While circumcision has been going on for thousands of years, for diverse reasons (religious sacrifice/rite of passage, enhancing/decreasing sexual pleasure, increased/decreased social status, to name a few), it gained popularity in America during the late 1800’s to hinder masturbation. For the next century physicians created numerous insupportable claims as to what circumcision cured or prevented. As of 2012, the American Academy of Pediatrics state that the benefits of circumcision outweigh the risks, but acknowledge that “the benefits are not great enough to recommend universal newborn circumcision”, leaving the ultimate decision to the parents.
Studies show that circumcision reduces the risk of UTIs, genital herpes, and HIV in both hetero- and homosexual sex. The same can be said about proper hygiene and condom use. But how many Americans actually circumcise for health benefits? A study based in Denver, Colorado found that 90% of circumcised and 23% of uncircumcised men cited conformity as the main determinate for snipping their sons’ foreskins.
Sure, complication rates are low and usually minor. Should we continue medical use of leeches just because they don’t cause any real harm to patients? In 2007, the National Hospital Discharge Survey found that 55% of American male infants were circumcised. This number has decreased 10% over the past three decades, though the percentages in the rest of the world (with the exception of Africa) remain under 20%.
I’ve had difficult finding unbiased articles on the psychological effects of infant circumcision, though speculations of lifelong effects include increased brain sensitivity to pain, symptoms of post-traumatic stress disorder, uncomfortable erections due to insufficient skin, and decreased sexual pleasure.
Some like to compare male circumcision to female genital mutilation. While both are invasive procedures performed for cultural and traditional reasons, it is insensitive to make a direct comparison between them. FGM involves partial or complete removal of the clitoris, and in some cases the stitching of the labia. These procedures have no known or speculated health benefits; in fact, they often lead to extensive and lifelong health complications, even to the point of death. The act is misogynistic and unambiguously linked to impairing or destroying a woman’s sexual desire. For these reasons, FGM is more appropriately compared to complete castration.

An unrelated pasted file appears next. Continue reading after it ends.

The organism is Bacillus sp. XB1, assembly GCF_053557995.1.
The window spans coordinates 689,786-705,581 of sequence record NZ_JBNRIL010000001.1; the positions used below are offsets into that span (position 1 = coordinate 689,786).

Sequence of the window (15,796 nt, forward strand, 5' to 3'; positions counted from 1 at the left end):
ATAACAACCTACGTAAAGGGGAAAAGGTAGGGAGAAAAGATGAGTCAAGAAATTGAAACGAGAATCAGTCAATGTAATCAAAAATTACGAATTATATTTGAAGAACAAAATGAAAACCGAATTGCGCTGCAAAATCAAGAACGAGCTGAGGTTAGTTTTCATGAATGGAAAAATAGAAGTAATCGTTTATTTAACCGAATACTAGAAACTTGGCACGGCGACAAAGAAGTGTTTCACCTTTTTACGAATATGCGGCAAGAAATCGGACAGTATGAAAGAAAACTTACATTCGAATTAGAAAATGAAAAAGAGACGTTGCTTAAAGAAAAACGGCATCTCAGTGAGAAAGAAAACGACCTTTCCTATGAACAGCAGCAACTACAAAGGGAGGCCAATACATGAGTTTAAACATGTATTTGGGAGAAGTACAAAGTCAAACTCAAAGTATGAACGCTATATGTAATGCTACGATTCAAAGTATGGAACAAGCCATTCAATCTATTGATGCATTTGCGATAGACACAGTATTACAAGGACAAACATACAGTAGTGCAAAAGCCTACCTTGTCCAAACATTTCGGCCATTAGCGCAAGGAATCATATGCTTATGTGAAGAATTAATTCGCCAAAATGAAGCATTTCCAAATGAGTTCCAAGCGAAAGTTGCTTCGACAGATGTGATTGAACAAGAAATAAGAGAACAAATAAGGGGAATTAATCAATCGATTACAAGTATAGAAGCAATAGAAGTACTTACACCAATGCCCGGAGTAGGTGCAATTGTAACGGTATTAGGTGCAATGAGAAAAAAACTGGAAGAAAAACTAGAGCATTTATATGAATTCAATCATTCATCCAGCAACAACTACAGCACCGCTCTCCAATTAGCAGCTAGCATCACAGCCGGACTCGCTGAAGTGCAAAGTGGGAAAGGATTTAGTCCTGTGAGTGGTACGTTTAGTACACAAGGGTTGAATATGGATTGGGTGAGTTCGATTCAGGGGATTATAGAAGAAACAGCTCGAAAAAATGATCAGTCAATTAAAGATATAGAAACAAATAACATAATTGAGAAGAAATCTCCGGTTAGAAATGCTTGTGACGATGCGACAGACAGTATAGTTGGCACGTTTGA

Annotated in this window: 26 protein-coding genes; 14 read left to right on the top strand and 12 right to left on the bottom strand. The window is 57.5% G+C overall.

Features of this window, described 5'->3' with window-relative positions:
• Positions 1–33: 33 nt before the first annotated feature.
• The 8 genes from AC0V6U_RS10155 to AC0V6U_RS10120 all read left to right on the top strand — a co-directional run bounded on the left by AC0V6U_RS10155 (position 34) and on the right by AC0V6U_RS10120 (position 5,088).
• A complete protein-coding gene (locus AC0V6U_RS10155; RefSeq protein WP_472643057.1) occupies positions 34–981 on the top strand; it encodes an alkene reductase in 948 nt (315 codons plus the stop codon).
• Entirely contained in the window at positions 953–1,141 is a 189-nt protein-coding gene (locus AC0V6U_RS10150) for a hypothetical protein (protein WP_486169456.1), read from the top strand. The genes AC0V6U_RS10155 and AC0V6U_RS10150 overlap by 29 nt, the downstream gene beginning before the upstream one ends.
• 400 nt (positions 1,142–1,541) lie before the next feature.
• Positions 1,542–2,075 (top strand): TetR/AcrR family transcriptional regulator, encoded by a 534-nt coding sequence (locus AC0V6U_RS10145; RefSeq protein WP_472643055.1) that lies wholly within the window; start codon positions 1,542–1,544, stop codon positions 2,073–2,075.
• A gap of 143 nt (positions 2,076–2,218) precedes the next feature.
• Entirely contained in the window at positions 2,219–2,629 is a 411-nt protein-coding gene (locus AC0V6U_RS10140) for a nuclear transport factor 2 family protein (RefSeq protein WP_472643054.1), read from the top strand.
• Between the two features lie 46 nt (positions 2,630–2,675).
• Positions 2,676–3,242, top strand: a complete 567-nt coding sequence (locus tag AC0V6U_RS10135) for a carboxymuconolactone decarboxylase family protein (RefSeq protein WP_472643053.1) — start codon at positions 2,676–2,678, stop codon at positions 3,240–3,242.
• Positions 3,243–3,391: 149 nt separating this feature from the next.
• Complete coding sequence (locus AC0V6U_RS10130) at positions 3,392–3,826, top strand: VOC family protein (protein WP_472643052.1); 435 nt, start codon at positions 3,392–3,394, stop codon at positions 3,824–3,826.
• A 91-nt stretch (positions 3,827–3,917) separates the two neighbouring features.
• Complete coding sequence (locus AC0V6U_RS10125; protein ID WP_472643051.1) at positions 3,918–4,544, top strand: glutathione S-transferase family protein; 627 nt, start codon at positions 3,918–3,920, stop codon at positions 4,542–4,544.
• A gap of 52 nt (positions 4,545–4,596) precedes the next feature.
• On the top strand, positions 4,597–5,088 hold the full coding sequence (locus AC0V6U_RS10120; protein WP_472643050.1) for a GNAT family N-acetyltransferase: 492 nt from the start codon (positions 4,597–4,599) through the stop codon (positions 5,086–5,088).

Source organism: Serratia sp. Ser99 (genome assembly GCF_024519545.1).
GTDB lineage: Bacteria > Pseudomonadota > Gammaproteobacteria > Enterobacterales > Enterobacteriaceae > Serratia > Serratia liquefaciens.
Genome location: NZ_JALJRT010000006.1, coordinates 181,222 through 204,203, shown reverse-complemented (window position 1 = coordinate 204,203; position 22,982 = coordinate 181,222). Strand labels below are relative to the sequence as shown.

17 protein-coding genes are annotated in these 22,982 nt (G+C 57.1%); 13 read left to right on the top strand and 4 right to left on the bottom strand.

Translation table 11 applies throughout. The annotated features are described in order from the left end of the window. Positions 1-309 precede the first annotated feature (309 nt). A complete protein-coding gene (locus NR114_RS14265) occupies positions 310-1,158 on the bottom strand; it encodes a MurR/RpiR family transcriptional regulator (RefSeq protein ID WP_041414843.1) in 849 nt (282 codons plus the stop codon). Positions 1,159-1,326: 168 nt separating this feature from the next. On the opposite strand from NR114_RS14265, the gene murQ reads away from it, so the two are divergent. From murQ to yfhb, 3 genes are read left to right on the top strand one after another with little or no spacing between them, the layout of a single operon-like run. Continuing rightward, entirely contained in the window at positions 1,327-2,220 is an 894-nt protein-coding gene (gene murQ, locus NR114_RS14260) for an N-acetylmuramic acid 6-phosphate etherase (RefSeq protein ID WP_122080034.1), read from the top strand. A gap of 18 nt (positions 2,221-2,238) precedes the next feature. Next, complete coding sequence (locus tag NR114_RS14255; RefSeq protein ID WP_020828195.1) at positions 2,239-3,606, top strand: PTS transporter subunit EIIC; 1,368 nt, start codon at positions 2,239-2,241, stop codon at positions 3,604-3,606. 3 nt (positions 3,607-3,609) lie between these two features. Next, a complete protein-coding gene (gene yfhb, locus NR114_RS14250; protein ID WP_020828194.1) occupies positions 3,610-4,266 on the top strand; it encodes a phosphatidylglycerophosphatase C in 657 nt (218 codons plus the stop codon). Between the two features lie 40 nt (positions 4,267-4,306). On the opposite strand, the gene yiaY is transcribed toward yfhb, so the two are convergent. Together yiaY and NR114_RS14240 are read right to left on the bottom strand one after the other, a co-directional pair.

I was surprised to learn that child labor laws weren’t imposed in America until the late 1930’s, and child abuse laws didn’t come about until the 1970’s. No wonder we’ve made it to the 21st century mindlessly mutilating our sons without their consent. The United States still hasn’t defined its stance on children’s rights; while children technically have the same constitutional rights as adults, their lack of maturity passes the decisions on to their parents. Furthermore, the United States is one of two United Nations countries to have not ratified the original Convention on the Rights of the Child, created in 1989. The Convention originated to promote basic (constitutional) rights for children, but America opposed it, “primarily based on fears of U.N. interference in U.S. laws and families…[and] undermine parental rights”.
As a woman, I can’t understand the full impact nonconsensual circumcision has on men. I’ve talked to circumcised men who both were outraged and apathetic about it, though I’ve never met an uncircumcised man who wishes he were circumcised. I’m curious to know your thoughts and experiences, especially if you’re a biological male. Is infant circumcision unethical? Should American laws protect our sons in this area?